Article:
“There’s no way you’re going to tell people, ‘We’re going to force you to have children.’ It’s nonsense,” Kramer said. “These are things that people really care about, and I think that it’s always dangerous in a society to tell people to do things that they absolutely won’t do.”
For example, in response to a question from Sciubba about the influence of the Catholic Church in Italy, Kramer said the Church has had little effect on fertility choices despite its political power. “In terms of affecting people’s sexual life, that influence is almost negligible; people don’t follow the Church’s dictates.”
To realistically boost fertility rates, governments have to make it possible for women to reconcile work and family, Kramer said. “You have to have housing and education for these children to develop well, and you have to have programs which are not monetary programs but social programs.” Things like daycare and strong early education help children assimilate into society and give mothers the confidence that they can return to work when they want. “If you can’t do that, women are not going to have children.”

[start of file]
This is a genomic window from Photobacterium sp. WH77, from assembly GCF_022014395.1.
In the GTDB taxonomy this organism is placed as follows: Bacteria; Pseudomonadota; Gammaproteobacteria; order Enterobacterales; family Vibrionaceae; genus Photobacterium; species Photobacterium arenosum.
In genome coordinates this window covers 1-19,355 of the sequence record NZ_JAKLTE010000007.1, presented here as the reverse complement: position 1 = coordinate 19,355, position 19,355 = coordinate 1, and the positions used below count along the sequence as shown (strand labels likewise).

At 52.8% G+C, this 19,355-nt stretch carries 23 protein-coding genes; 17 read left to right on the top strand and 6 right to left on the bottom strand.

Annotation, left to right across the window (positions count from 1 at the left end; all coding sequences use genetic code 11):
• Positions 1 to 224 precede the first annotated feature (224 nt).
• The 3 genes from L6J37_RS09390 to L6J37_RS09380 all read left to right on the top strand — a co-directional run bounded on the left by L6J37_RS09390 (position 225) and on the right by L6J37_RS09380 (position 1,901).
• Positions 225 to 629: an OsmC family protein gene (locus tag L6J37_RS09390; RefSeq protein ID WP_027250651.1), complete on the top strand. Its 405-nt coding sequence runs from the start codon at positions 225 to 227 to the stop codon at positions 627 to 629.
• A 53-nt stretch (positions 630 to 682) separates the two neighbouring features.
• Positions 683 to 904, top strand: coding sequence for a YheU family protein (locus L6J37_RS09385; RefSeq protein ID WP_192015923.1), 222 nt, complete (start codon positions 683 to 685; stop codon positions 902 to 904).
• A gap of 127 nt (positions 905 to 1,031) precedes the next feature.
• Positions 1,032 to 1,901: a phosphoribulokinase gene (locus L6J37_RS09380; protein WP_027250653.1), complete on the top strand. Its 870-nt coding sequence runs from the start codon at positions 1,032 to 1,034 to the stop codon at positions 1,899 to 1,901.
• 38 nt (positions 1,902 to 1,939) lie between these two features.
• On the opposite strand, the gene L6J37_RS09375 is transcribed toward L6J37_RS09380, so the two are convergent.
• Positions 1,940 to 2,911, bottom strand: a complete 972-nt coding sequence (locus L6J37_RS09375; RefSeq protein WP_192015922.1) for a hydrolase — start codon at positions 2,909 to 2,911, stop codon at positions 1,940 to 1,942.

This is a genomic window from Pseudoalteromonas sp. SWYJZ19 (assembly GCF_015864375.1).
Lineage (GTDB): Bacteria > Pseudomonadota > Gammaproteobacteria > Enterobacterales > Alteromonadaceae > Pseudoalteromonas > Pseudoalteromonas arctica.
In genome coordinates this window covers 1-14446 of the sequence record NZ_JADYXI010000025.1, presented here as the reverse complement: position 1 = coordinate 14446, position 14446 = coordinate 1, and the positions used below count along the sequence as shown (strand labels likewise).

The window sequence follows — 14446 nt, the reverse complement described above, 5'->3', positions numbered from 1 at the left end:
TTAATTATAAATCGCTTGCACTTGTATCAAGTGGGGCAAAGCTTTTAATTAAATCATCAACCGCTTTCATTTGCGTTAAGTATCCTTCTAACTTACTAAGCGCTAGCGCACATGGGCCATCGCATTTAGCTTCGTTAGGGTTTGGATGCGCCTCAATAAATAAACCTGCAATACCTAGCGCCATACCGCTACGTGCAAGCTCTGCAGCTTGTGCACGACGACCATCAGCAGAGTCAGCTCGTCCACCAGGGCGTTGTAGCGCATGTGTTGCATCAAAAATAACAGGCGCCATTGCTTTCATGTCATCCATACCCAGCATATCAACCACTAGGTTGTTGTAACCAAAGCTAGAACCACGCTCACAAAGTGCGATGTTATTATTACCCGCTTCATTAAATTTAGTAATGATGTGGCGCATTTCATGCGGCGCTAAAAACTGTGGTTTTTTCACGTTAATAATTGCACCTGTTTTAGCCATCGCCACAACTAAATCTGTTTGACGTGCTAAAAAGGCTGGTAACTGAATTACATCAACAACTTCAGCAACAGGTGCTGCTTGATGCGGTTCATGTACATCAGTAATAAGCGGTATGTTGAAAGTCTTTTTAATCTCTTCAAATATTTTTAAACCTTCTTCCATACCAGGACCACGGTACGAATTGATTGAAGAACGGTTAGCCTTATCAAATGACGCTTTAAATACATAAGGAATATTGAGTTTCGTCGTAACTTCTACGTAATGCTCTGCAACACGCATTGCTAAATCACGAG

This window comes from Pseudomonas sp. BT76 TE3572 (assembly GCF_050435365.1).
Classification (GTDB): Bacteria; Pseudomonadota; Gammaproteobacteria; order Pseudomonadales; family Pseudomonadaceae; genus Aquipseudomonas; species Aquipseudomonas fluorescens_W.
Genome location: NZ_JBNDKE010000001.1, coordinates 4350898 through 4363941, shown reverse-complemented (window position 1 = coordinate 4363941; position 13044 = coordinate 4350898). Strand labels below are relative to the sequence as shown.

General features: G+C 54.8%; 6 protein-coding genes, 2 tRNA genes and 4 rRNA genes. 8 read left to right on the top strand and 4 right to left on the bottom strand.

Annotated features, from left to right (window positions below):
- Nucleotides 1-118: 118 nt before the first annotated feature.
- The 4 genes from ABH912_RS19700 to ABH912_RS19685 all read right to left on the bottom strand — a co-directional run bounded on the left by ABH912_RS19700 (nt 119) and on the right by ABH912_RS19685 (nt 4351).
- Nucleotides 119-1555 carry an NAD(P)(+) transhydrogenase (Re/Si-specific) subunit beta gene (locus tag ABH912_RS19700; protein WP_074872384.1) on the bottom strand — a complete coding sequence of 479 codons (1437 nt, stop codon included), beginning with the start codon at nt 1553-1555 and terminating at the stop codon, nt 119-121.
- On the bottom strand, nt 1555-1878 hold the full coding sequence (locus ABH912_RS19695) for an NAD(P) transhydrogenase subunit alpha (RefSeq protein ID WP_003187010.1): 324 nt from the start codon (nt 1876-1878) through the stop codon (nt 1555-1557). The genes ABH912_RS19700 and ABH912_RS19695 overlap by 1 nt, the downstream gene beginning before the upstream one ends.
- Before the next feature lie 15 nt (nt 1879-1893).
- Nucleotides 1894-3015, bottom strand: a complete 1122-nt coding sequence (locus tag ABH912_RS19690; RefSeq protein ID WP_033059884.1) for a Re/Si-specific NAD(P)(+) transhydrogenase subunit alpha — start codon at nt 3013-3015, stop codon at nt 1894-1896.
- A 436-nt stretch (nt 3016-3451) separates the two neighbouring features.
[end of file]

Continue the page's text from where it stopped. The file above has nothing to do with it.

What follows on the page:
Reduce Stress for Working Parents
Some countries have been more successful than others at boosting fertility rates. Since 2002, France’s fertility rate has increased from 1.74 to 2.08, in part thanks to a variety of pro-natalist initiatives, such as tax deductions for dependents and paid maternity leave financed through the national health insurance system, Kramer said.
The ideas behind these policies are not new. In the 1930s, the work of a Swedish couple, fittingly enough, Gunnes and Alva Myrdal, created what Kramer described as the basis of modern thinking on encouraging higher fertility rates in developed countries. Their ideas included financial support for larger families, subsidized prenatal care and delivery, and the right for women to have 12-week maternity leave. It was a “logical system that basically takes care of insecurity which surrounds most women and most families in having children,” Kramer said, essentially reducing the stress for working parents.